Local Performance Shops Suck

noco5.0

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I haven't dealt with performance shops for a long time. I've owned Hellcats for the past several years and never really sought additional power or made any major modifications. I just picked up a Boss 302 and love the car, but at least want to explore adding a supercharger. I've emailed several performance shops in Colorado and have pretty much been blown off by all of them. Their pat response is call the shop. Ok I hate talking on the phone and am busy with my own job during business hours so prefer email. If you need to have a phone conversation why put an email address on your sh(*& website. Better yet why not put the info on your website that most customers would ask so I don't have to call or email until I'm ready to move forward. I called one and talked to the guy and he didn't even have the courtesy to respond to a follow up question or return a follow up call. I don't know what is so hard about responding to email and saying we recommend XXX and it will cost you this much to have us install and tune. I guess I'll start looking at some of the national vendors who advertise here and other places. Colorado is starting to suck.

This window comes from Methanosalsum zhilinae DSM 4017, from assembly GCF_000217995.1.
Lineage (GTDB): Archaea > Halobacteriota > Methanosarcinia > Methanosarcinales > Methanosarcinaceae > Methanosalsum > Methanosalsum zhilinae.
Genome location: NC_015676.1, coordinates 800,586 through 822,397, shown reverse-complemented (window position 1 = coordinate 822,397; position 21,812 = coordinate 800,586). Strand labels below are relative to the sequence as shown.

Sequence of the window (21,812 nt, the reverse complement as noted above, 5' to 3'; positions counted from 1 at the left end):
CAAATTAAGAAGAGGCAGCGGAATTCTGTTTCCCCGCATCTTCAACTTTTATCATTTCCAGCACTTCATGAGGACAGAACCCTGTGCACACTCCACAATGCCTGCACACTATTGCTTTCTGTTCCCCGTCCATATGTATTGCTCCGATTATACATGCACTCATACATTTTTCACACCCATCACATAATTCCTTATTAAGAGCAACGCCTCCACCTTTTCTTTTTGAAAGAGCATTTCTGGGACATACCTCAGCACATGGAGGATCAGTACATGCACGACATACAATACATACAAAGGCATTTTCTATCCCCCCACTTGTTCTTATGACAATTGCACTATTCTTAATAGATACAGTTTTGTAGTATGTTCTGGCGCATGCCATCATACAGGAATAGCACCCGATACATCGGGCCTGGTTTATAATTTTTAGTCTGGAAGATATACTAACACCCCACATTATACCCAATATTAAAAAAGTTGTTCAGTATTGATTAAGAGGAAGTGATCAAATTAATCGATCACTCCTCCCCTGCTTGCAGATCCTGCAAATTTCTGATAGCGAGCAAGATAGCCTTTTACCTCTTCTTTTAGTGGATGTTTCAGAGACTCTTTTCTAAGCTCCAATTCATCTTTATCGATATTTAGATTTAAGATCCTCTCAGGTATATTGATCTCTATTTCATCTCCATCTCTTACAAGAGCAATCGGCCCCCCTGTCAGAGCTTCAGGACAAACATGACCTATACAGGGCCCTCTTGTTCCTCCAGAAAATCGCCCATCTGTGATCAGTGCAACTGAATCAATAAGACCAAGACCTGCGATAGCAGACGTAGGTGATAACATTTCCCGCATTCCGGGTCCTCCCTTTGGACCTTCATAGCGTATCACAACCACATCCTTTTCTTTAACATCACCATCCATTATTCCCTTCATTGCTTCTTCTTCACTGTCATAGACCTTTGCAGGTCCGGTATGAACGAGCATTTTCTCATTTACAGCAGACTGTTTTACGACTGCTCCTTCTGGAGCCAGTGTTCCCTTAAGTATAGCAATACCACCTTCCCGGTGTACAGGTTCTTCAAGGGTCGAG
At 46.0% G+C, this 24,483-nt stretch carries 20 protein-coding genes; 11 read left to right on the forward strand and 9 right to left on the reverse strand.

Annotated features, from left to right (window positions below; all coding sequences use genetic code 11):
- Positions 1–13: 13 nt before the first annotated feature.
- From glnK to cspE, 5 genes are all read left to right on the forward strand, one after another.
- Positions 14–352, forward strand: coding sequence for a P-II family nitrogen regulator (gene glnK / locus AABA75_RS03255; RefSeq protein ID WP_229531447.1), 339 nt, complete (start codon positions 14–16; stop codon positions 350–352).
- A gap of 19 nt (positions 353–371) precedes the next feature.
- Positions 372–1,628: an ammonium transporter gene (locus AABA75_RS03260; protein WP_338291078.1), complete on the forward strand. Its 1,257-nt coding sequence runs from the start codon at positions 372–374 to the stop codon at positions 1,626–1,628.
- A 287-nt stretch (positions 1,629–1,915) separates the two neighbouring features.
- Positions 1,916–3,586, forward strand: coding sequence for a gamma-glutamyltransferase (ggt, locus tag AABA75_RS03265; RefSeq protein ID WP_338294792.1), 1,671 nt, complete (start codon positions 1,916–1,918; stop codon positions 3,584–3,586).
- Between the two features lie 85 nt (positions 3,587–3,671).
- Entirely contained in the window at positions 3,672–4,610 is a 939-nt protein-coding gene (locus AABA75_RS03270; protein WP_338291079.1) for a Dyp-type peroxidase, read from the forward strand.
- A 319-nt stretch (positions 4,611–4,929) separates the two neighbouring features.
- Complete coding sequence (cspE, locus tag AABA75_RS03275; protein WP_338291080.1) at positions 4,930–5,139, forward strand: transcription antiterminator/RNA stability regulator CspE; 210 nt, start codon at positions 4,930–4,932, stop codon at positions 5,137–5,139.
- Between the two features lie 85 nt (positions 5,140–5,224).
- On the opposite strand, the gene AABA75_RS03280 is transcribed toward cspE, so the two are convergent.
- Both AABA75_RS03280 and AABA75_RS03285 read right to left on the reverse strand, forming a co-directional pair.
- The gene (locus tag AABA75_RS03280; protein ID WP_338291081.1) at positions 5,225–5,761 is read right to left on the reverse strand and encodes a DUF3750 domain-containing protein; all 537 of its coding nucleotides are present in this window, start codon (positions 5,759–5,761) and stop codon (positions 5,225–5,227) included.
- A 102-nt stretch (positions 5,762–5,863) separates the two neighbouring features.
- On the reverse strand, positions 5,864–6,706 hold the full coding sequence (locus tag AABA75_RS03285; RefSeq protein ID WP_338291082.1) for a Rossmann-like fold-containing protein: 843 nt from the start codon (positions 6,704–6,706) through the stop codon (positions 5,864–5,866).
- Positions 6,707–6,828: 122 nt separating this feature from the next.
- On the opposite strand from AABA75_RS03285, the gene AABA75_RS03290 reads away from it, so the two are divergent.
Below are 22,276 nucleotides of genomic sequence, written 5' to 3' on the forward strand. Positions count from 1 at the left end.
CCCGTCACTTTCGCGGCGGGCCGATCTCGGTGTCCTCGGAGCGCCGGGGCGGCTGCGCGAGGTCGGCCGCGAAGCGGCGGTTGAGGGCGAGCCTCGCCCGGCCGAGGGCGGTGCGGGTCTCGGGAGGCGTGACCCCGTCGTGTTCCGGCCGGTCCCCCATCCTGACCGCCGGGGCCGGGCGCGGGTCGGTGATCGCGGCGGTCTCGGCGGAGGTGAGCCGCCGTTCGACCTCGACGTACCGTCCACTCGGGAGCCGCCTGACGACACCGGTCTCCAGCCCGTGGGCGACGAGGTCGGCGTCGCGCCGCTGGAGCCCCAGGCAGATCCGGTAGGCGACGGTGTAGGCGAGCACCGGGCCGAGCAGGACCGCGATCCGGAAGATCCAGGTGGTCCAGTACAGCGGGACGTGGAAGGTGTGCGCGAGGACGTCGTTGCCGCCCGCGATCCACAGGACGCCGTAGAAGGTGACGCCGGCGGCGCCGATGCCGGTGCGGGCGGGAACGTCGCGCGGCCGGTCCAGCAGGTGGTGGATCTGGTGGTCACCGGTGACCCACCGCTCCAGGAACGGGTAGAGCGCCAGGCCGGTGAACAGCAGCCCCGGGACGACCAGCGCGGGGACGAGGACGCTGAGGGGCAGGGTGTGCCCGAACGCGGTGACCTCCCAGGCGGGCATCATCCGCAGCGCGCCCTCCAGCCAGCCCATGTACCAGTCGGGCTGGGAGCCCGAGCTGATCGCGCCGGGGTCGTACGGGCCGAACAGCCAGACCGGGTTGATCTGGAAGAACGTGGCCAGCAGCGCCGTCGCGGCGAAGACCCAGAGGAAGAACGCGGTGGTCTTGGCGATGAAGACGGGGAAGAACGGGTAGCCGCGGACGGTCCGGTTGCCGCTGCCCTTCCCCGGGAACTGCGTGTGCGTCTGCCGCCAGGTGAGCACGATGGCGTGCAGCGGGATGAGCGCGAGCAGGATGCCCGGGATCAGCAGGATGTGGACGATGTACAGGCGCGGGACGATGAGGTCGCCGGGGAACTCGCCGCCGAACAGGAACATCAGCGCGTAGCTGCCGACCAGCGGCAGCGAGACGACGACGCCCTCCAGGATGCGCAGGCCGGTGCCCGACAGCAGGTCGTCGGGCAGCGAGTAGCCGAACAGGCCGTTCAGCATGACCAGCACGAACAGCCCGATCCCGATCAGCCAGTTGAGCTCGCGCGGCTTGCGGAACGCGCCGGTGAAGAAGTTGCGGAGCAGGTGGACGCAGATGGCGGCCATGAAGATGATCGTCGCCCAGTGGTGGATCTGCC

DSG2003Mach1

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I can see why they'd prefer a phone conversation but agree they shouldnt be listing an email address if they dont wanna use it. It's hard to find a good shop anywhere
 

me32

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I see your new to the game. Welcome 1st off.
2nd. Shops are so busy these days a lot of times if there a smaller shop they dont have the time to waste on emails. Phones calls get straight to the point. Also personally i prefer visiting the shop that i want to do my work. Cars cost alot of my hard earned money and i want a shop that cares for my car the way i do.
 

noco5.0

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I see your new to the game. Welcome 1st off.